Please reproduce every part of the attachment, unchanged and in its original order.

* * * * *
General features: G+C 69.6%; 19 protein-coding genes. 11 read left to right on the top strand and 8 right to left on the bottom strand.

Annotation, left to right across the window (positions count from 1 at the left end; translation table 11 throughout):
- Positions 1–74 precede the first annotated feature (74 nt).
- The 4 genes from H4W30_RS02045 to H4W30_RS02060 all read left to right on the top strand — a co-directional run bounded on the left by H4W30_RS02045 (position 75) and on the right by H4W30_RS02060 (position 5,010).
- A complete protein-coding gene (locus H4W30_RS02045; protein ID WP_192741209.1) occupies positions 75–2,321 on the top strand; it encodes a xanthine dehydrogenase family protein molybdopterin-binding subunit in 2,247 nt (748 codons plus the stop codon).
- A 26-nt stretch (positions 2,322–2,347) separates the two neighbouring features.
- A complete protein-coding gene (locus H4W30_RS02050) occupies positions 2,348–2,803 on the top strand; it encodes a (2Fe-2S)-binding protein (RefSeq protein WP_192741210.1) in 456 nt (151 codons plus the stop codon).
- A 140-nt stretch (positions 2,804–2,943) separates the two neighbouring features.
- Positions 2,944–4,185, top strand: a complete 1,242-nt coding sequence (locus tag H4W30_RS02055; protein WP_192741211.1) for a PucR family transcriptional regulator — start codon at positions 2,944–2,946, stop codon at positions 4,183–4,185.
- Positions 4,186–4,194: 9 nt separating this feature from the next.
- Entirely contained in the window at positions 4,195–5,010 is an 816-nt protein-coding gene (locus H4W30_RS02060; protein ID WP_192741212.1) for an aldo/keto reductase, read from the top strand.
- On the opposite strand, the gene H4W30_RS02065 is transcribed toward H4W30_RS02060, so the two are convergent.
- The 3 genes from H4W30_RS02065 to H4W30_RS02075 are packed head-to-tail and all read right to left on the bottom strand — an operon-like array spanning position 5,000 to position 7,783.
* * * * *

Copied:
General features: G+C 69.6%; 19 protein-coding genes. 11 read left to right on the top strand and 8 right to left on the bottom strand.

Annotation, left to right across the window (positions count from 1 at the left end; translation table 11 throughout):
- Positions 1–74 precede the first annotated feature (74 nt).
- The 4 genes from H4W30_RS02045 to H4W30_RS02060 all read left to right on the top strand — a co-directional run bounded on the left by H4W30_RS02045 (position 75) and on the right by H4W30_RS02060 (position 5,010).
- A complete protein-coding gene (locus H4W30_RS02045; protein ID WP_192741209.1) occupies positions 75–2,321 on the top strand; it encodes a xanthine dehydrogenase family protein molybdopterin-binding subunit in 2,247 nt (748 codons plus the stop codon).
- A 26-nt stretch (positions 2,322–2,347) separates the two neighbouring features.
- A complete protein-coding gene (locus H4W30_RS02050) occupies positions 2,348–2,803 on the top strand; it encodes a (2Fe-2S)-binding protein (RefSeq protein WP_192741210.1) in 456 nt (151 codons plus the stop codon).
- A 140-nt stretch (positions 2,804–2,943) separates the two neighbouring features.
- Positions 2,944–4,185, top strand: a complete 1,242-nt coding sequence (locus tag H4W30_RS02055; protein WP_192741211.1) for a PucR family transcriptional regulator — start codon at positions 2,944–2,946, stop codon at positions 4,183–4,185.
- Positions 4,186–4,194: 9 nt separating this feature from the next.
- Entirely contained in the window at positions 4,195–5,010 is an 816-nt protein-coding gene (locus H4W30_RS02060; protein ID WP_192741212.1) for an aldo/keto reductase, read from the top strand.
- On the opposite strand, the gene H4W30_RS02065 is transcribed toward H4W30_RS02060, so the two are convergent.
- The 3 genes from H4W30_RS02065 to H4W30_RS02075 are packed head-to-tail and all read right to left on the bottom strand — an operon-like array spanning position 5,000 to position 7,783.